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Sequential spontaneous compartment syndrome in multiple limbs in a young adult with GYG1 gene mutation
  1. Vinay Mathew Joseph,
  2. Mathias Thomas Nagy,
  3. Sohail Akhtar and
  4. Chye Yew Ng
  1. Department of Trauma and Orthopaedic Surgery, Wrightington Hospital, Wigan, UK
  1. Correspondence to Dr Vinay Mathew Joseph; dr.vinayjoseph{at}gmail.com

Abstract

Compartment syndrome is a surgical emergency requiring immediate intervention. Majority of compartment syndromes are associated with trauma or surgery. Spontaneous compartment syndrome in multiple limbs is rare and alternative diagnosis should be sought. We report a young adult man who developed compartment syndrome in all four limbs sequentially over 4 years. On further evaluation, he was found to have a gene mutation in exon 3 of GYG1 gene. Spontaneous compartment syndrome in patients with GYG1 gene mutation does not appear to have been previously recognised. Although a direct causality cannot be confidently drawn, this gene is involved in muscle energy utilisation and is known to cause metabolic defect. Acute compartment syndrome, once diagnosed, warrants emergency surgical decompression. The subsequent management of spontaneous compartment syndrome demands a thorough medical assessment to identify any underlying metabolic or genetic predisposition.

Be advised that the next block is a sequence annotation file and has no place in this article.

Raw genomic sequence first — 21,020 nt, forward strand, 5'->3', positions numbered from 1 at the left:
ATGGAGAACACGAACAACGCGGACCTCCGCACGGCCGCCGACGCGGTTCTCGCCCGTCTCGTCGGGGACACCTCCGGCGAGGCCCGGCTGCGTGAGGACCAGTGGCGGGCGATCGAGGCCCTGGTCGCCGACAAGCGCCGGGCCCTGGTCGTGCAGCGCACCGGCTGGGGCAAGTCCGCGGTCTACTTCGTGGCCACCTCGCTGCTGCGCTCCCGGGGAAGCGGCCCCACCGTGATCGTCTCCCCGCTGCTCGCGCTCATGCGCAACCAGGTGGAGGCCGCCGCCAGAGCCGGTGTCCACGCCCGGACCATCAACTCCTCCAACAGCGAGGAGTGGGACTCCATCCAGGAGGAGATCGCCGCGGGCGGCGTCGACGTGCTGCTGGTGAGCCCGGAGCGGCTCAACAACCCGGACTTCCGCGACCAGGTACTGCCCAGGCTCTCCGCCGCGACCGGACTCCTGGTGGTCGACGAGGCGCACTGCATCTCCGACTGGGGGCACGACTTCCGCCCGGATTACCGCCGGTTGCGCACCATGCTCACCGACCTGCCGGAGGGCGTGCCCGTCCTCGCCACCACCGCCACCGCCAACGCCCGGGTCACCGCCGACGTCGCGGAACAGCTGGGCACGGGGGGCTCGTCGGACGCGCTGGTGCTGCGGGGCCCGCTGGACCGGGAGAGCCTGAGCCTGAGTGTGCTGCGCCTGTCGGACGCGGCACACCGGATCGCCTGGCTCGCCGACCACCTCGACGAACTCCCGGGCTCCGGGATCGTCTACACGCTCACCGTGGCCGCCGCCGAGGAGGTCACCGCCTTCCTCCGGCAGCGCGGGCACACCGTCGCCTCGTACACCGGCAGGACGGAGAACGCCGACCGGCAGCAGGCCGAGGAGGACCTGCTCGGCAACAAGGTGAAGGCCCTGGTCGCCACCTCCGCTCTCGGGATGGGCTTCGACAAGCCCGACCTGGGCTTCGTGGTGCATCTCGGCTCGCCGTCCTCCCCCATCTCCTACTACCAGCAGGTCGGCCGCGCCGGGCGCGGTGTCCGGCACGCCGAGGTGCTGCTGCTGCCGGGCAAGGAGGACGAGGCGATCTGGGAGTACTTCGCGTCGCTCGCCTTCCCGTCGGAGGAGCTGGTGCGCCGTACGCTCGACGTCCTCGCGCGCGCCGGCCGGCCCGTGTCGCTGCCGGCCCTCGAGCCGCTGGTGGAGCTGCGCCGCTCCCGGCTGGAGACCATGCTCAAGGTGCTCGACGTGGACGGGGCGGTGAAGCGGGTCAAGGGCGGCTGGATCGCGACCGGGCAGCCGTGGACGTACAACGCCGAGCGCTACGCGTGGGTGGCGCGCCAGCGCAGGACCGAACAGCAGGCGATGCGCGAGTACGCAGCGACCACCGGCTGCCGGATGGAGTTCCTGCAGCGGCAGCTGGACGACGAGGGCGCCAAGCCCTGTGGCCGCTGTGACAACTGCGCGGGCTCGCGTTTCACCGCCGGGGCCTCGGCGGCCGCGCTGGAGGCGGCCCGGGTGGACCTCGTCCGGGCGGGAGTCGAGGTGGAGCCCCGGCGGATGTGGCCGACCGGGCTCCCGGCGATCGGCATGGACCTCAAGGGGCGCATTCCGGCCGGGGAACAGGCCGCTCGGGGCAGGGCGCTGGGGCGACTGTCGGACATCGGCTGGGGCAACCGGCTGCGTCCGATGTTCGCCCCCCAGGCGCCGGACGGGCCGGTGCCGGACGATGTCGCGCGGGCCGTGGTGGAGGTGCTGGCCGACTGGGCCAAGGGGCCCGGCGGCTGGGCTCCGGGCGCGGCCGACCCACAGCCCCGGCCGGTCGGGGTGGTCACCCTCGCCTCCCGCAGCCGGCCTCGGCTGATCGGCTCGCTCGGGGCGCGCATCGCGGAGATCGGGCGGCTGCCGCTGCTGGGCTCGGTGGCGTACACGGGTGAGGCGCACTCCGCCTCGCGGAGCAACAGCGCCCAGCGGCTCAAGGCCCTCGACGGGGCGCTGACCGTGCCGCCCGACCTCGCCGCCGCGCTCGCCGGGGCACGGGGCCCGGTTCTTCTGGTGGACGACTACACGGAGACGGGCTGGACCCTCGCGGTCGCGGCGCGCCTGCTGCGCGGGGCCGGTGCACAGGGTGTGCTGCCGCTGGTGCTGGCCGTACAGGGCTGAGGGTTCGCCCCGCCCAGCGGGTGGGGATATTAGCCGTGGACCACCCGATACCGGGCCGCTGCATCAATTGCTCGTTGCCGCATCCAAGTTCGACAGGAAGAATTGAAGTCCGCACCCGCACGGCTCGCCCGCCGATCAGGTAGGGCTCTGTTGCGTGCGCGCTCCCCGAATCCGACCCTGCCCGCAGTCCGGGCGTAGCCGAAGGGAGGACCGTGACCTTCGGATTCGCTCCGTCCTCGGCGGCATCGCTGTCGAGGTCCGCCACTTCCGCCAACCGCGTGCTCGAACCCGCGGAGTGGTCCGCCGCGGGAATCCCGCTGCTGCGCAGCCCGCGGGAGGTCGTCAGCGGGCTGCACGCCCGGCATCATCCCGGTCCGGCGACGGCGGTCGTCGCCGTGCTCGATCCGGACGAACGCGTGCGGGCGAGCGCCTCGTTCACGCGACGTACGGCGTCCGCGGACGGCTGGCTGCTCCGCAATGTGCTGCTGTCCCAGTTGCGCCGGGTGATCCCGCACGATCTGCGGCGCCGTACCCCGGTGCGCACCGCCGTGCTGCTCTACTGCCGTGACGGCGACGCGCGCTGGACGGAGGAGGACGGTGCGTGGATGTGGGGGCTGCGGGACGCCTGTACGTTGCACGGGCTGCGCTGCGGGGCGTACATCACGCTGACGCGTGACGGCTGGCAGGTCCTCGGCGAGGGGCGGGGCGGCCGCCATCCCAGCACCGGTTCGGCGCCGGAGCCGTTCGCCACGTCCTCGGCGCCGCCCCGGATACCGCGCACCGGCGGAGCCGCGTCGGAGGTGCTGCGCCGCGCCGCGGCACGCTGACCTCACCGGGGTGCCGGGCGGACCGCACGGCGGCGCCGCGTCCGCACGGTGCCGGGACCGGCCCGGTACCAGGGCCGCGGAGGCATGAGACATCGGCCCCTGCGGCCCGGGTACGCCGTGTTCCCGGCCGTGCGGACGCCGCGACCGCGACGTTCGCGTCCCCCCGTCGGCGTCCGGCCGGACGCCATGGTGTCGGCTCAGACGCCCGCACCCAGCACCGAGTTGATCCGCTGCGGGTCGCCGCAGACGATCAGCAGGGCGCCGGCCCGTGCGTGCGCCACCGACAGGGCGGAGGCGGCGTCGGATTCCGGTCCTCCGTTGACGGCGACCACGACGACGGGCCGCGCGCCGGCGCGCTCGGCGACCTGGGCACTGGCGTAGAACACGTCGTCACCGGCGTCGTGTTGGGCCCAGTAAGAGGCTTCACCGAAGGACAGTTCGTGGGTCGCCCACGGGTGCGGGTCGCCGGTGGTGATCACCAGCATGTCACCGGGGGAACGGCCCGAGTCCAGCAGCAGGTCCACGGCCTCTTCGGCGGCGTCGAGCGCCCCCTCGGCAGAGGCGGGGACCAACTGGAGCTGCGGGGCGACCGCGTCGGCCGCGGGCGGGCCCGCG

• musculoskeletal and joint disorders
  • metabolic disorders
  • genetics
  • orthopaedics
  • orthopaedic and trauma surgery
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Footnotes

  • Twitter @CY_Hand

  • Contributors VMJ and MTN: drafting the article and revising it critically for important intellectual content. SA: Treated the patient and edited the manuscript . CYN: Treated the patient, edited the manuscript and gave final approval of the version published.

  • Funding The authors have not declared a specific grant for this research from any funding agency in the public, commercial or not-for-profit sectors.

  • Competing interests None declared.

  • Patient consent for publication Obtained.

  • Provenance and peer review Not commissioned; externally peer reviewed.

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